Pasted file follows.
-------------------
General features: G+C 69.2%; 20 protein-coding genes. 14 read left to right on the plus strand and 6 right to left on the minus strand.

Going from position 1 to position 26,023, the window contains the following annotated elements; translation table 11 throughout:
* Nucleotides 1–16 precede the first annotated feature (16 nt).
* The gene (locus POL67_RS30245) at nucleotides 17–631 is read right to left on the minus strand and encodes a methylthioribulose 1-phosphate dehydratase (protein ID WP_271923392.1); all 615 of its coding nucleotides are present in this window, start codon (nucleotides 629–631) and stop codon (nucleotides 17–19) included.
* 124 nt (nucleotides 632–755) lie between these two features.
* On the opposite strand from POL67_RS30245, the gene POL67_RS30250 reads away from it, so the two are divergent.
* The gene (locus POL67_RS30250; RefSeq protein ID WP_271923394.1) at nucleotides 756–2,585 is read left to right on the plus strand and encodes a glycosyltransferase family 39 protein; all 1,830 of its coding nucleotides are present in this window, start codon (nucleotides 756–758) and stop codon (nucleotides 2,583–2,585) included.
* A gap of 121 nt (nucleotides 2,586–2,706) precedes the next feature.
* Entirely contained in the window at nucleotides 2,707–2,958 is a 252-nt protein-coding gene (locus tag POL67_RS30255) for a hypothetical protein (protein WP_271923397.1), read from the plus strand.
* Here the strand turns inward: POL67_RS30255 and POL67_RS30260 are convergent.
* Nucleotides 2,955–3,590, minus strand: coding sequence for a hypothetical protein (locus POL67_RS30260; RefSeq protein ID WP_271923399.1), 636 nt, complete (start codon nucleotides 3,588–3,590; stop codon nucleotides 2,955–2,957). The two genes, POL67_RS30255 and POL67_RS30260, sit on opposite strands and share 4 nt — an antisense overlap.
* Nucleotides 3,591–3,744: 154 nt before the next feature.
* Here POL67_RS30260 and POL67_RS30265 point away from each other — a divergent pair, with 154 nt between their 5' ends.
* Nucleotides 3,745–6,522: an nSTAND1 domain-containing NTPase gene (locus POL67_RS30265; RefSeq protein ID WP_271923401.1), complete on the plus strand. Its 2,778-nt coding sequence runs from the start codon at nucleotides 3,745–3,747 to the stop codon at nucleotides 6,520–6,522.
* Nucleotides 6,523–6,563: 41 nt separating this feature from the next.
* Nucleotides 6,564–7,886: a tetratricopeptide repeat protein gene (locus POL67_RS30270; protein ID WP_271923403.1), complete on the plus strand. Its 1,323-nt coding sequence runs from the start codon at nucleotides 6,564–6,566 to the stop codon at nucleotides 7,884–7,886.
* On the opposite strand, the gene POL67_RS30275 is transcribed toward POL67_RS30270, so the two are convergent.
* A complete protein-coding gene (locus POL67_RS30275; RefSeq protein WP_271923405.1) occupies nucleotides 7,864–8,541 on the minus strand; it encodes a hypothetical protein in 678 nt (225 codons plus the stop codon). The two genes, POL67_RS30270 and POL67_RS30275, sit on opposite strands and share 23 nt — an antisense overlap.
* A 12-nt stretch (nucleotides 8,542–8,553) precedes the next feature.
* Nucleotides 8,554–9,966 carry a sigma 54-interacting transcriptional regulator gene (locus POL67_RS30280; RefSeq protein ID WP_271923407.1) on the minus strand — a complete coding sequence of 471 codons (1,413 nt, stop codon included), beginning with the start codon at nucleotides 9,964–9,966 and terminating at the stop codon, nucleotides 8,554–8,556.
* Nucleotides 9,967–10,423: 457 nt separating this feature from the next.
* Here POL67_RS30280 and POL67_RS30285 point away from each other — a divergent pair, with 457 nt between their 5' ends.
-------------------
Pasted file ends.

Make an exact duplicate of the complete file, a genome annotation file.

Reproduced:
General features: G+C 69.2%; 20 protein-coding genes. 14 read left to right on the plus strand and 6 right to left on the minus strand.

Going from position 1 to position 26,023, the window contains the following annotated elements; translation table 11 throughout:
* Nucleotides 1–16 precede the first annotated feature (16 nt).
* The gene (locus POL67_RS30245) at nucleotides 17–631 is read right to left on the minus strand and encodes a methylthioribulose 1-phosphate dehydratase (protein ID WP_271923392.1); all 615 of its coding nucleotides are present in this window, start codon (nucleotides 629–631) and stop codon (nucleotides 17–19) included.
* 124 nt (nucleotides 632–755) lie between these two features.
* On the opposite strand from POL67_RS30245, the gene POL67_RS30250 reads away from it, so the two are divergent.
* The gene (locus POL67_RS30250; RefSeq protein ID WP_271923394.1) at nucleotides 756–2,585 is read left to right on the plus strand and encodes a glycosyltransferase family 39 protein; all 1,830 of its coding nucleotides are present in this window, start codon (nucleotides 756–758) and stop codon (nucleotides 2,583–2,585) included.
* A gap of 121 nt (nucleotides 2,586–2,706) precedes the next feature.
* Entirely contained in the window at nucleotides 2,707–2,958 is a 252-nt protein-coding gene (locus tag POL67_RS30255) for a hypothetical protein (protein WP_271923397.1), read from the plus strand.
* Here the strand turns inward: POL67_RS30255 and POL67_RS30260 are convergent.
* Nucleotides 2,955–3,590, minus strand: coding sequence for a hypothetical protein (locus POL67_RS30260; RefSeq protein ID WP_271923399.1), 636 nt, complete (start codon nucleotides 3,588–3,590; stop codon nucleotides 2,955–2,957). The two genes, POL67_RS30255 and POL67_RS30260, sit on opposite strands and share 4 nt — an antisense overlap.
* Nucleotides 3,591–3,744: 154 nt before the next feature.
* Here POL67_RS30260 and POL67_RS30265 point away from each other — a divergent pair, with 154 nt between their 5' ends.
* Nucleotides 3,745–6,522: an nSTAND1 domain-containing NTPase gene (locus POL67_RS30265; RefSeq protein ID WP_271923401.1), complete on the plus strand. Its 2,778-nt coding sequence runs from the start codon at nucleotides 3,745–3,747 to the stop codon at nucleotides 6,520–6,522.
* Nucleotides 6,523–6,563: 41 nt separating this feature from the next.
* Nucleotides 6,564–7,886: a tetratricopeptide repeat protein gene (locus POL67_RS30270; protein ID WP_271923403.1), complete on the plus strand. Its 1,323-nt coding sequence runs from the start codon at nucleotides 6,564–6,566 to the stop codon at nucleotides 7,884–7,886.
* On the opposite strand, the gene POL67_RS30275 is transcribed toward POL67_RS30270, so the two are convergent.
* A complete protein-coding gene (locus POL67_RS30275; RefSeq protein WP_271923405.1) occupies nucleotides 7,864–8,541 on the minus strand; it encodes a hypothetical protein in 678 nt (225 codons plus the stop codon). The two genes, POL67_RS30270 and POL67_RS30275, sit on opposite strands and share 23 nt — an antisense overlap.
* A 12-nt stretch (nucleotides 8,542–8,553) precedes the next feature.
* Nucleotides 8,554–9,966 carry a sigma 54-interacting transcriptional regulator gene (locus POL67_RS30280; RefSeq protein ID WP_271923407.1) on the minus strand — a complete coding sequence of 471 codons (1,413 nt, stop codon included), beginning with the start codon at nucleotides 9,964–9,966 and terminating at the stop codon, nucleotides 8,554–8,556.
* Nucleotides 9,967–10,423: 457 nt separating this feature from the next.
* Here POL67_RS30280 and POL67_RS30285 point away from each other — a divergent pair, with 457 nt between their 5' ends.